It was about this time in Charles Town, they decided they needed a second place to store some of their gunpowder.  Dorchester, some 20 miles up the Ashley River, was decided to be the spot.  They built a fort of tabby and stored the gunpowder there.  Col. William Moultrie asked Capt. Francis Marion to handle this important command.  The order was given on November 19, 1775.

Because of his seniority and his reputation for hard work, on November 22, 1776, the Provincial Congress promoted France’s Marion to the rank of Major.

On February 12, 1776 Lord Cornwallis went aboard the flagship Bristol and British Commodore Peter Parker hoisted sail.  They sailed up to Cape Fear, North Carolina.  Sir Henry Clinton then took command.  He ordered Commodore Parker to go south, and on June 4th the British fleet dropped anchor off the bar at Charles Town.

On the morning of June 28, 1776, the British fleet attacked Fort Sullivan.  You know how the story goes,a fort built of Palmetto trees and sand couldn’t be taken by the British fleet.  It is said that William Moultrie gave the final shot at the British fleet to his friend Francis Marion.

Francis Marion kept busy doing different things.  He drilled his men at Bacon’s Bridge Road near Dorchester.  He went down to Charles Town, getting the city ready to withstand attack. On March 19 Col. Marion was with his regiment.  Capt. Alexander McQueen, Adjutant General, gave a dinner party at his house on the corner of Orange and Tradd Streets in Charles Town.  Capt. McQueen locked the doors to the house.  The Whig’s started giving toasts and drinking.  Francis Marion, not willing to get drunk, looked for a way of escape.  He noticed the window on the second floor was open.  Without much thought, he jumped out the window breaking one of his ankles.  This was probably one of the smartest things he did.  When Charles Town fell to the British, William Moultrie and almost 300 men were arrested but not Francis Marion.  He was up in the Santee River area, mending his ankle.

On March 29, 1780, Sir Henry Clinton crossed the Ashley River and strung his troops across Charles Town neck.  On April 1, he sent Bloody Tarleton up to seize Bacon’s Bridge.  Col. Tarleton earned his name from the vicious way he dealt with the patriots.  Francis Marion, having escaped arrest in Charles Town, traveled to North Carolina.  When his ankle healed, he came back to the Santee River.

Francis Marion had about 13 men who fought with him.  He kept the number small.  They set up their camp in the swamps and moved from camp to camp.  They would rest during the day, but at night they would come out, striking the British or Tories.  They did not usually do major damage but kept the British and Tories on their toes. They were almost like ghosts, and did that get the British talking.  Marion would strike usually about midnight, but melt into the swamp by the next morning.  British officer Banastre Tarleton wanted to catch this patriot.  More than one time, he would come close, but Francis Marion would escape.  Tarleton was the first to call Marion a ‘fox.’  It is said that on one of the many times that Marion eluded capture, the distinguished officer explained, “… as for this damned old fox, the devil himself could not catch him!” When the patriots heard about Tarleton’s comment they begin calling Francis Marion, the “Swamp Fox”.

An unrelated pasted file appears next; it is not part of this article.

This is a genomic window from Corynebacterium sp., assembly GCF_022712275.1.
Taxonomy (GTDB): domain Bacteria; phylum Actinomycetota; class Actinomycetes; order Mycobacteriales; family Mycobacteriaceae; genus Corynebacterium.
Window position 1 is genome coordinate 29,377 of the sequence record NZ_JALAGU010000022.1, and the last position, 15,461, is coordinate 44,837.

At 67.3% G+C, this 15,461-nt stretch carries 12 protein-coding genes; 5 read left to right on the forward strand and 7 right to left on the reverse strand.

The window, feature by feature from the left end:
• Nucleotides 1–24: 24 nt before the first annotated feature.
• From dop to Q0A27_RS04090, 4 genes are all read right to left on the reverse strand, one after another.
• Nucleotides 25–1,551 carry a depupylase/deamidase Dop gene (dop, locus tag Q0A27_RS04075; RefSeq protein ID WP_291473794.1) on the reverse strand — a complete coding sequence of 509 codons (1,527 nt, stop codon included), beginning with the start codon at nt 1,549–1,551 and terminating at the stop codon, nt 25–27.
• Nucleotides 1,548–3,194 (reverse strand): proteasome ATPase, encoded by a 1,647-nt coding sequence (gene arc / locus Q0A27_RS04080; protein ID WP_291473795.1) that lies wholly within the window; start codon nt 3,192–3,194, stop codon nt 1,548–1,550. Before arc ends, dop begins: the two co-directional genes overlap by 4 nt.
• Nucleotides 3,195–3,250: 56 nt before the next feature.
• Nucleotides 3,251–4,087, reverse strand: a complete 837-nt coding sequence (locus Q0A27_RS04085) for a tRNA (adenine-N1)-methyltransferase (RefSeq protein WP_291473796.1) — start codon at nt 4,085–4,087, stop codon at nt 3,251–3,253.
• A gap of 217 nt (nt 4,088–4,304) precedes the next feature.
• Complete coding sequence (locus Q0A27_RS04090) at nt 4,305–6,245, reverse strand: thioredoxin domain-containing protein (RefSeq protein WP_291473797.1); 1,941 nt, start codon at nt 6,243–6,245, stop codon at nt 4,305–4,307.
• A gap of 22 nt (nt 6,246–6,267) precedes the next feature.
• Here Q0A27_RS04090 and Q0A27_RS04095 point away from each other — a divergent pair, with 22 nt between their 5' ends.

For over a year Francis Marion was the only military action in South Carolina.  When the Continental Army came back into the South Carolina, Francis Marion teamed up with them.  Col. Francis Marion was busy all around the state of South Carolina.  He was with Major Mayham, as he built his tower at Fort Watson.  He was at the battle of Eutaw Springs on September 8, 1781 when Gen. Nathaniel Greene, with his 2000 man, fought Lieut. Col. Stewart, with his 2300 men.

In 1783, Great Britain signed a formal treaty recognizing the independence of the colonies of the United States.  At the end of the war, Charles Town became Charleston.  From 1781 to 1784 Francis Marion served in the state Senate.  To show their appreciation for his courage and service the state of South Carolina appointed him commander of Fort Johnson in Charleston.

Marker for Francis Marion Grave Site

Marker for Francis Marion Grave Site

Even though short in stature, five feet tall, Francis Marion is tall in our history books.  Francis Marion married Mary Esther on April 20, 1786.  He was 54 years old at the time of his marriage.  Francis and Mary Esther Marion had no children, but they did have a wonderful life together.  Nine years after he was married, Francis Marion died, at the age of 63.

People of America have remembered Francis Marion.  There are currently 29 cities and 17 counties named after him.  Francis Marion University, a four year liberal arts school, was founded in Florence, South Carolina in 1970.  The Francis Marion National Forest, located near the South Carolina coast, offers activities such as hiking, biking, boating, fishing, and much more.  The Francis Marion Hotel is located in a 12 story landmark building downtown Charleston.  The building was built in the 1920s, but after a 12 million renovation was complete in and it’s a must see.  All of these great things point to the man who made our freedom possible, Francis Marion “Swamp Fox.”

Written by Mark Woodard, Summerville Tours

Research sources:

Bass, Robert. Swamp Fox The Life and Campaigns of General Francis Marion. Orangeburg, SC: Sandlapper Publishing Co. Inc. 1982.

Gordan, John W. South Carolina and the American Revolution, A Battlefield History. University of South Carolina Press, 2003.